You remember the answer, right? If not, watch this:
Our population works just like compound interest.
When you have 1 million people on the Earth procreate, it’s not such a big deal and doesn’t make a huge dent in the resources which our planet can provide.
But when you have 5 billion people procreate, well that is a little different. And don’t just think it doubles in size, many people have many kids, not just one (I have 4).
The Downside To GMOs
I’m all for technology helping our race thrive and survive; in fact, I think given our population and planetary consumption growth, technology isn’t just something nice to have, it will be a necessity to survive.
But what we have right now are GMOs and here’s some problems with them.
Remember above how I mentioned that one of the reasons for genetically modifying our crops is so that they are resistant to herbicides?
Well the problem here is that they’ve found some of the poison which is sprayed on the plants remain on the plants and then are consumed by… YOU.
According to EWG.org, a group who empower people to live healthier lives in a healthier environment.
The widespread adoption of genetically engineered (or “GMO”) crops over the past two decades has led to an explosion in the use of toxic weed killers.
Nearly all corn and soybeans in the U.S. – totaling more than 150 million acres – are genetically engineered to withstand glyphosate, the active ingredient in Monsanto’s Roundup. But overreliance on glyphosate has led to the growth of “super weeds” that are resistant to the weed killer. Today, more than 60 million acres of U.S. farmland are infested with weeds resistant to glyphosate.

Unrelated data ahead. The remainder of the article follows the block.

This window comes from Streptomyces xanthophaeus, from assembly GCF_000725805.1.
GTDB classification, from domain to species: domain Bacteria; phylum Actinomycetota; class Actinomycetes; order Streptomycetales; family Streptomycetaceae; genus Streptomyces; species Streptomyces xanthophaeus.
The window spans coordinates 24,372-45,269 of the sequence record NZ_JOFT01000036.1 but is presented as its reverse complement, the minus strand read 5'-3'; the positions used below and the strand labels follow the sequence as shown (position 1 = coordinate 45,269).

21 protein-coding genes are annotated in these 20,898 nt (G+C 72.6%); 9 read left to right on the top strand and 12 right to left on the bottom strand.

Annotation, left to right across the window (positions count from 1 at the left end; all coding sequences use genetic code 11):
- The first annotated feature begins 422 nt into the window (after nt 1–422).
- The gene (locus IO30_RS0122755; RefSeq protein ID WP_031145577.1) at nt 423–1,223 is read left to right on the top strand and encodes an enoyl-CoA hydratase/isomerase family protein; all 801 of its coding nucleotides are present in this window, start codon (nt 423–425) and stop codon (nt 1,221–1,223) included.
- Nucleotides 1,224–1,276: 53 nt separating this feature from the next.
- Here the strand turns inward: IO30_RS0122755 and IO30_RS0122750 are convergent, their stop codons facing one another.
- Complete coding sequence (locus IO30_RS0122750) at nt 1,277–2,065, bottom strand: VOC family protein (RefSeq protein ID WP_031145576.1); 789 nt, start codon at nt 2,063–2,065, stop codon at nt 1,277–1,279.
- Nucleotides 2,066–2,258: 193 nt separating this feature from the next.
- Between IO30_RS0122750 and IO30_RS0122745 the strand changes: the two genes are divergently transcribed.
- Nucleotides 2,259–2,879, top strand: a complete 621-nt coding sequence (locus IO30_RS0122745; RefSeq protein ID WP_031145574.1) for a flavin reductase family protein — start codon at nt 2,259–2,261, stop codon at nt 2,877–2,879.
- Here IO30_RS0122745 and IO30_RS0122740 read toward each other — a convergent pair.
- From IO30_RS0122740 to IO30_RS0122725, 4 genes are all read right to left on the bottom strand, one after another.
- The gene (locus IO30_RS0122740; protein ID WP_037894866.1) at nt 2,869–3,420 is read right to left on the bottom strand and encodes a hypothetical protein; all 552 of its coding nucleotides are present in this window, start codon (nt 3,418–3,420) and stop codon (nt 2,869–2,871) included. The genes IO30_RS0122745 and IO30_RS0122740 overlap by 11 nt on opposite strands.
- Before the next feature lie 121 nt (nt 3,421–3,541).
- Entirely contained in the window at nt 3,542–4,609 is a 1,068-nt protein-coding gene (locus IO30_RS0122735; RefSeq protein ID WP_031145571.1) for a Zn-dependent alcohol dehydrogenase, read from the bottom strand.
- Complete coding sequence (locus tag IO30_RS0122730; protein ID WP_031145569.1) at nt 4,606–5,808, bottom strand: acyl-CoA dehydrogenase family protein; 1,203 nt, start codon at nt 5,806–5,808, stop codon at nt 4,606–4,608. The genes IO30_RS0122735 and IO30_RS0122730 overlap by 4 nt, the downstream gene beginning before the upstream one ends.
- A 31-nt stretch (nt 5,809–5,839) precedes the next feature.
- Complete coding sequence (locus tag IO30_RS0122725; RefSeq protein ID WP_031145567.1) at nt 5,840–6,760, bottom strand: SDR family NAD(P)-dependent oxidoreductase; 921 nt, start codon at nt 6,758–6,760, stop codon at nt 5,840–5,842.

Because of this super weed problem, farmers are turning to a chemical cocktail of glyphosate and 2,4-D, a possibly cancer-causing herbicide linked to Parkinson’s disease and thyroid problems. The leading cancer researchers at the World Health Organization recently classified glyphosate alone as “probably carcinogenic to humans.”
Dr. Stephanie Seneff, a M.I.T. researcher, has researched extensively regarding the dangers of glyphosate.
Posted in the Journal of Biological Physics and Chemistry, her and Dr. Anthony Samsel mention that Glyphosate is the active ingredient in the pervasive herbicide, Roundup, and its usage, particularly in the United States, has increased dramatically in the last two decades, in step with the widespread adoption of Roundup®-Ready core crops. (source Dr. David Perlmutter).
Isn’t that the nature of life?
You invent something, like GMOs or Penicillin, but the radical overuse of them spawns new “super” problems and other adverse problems arise.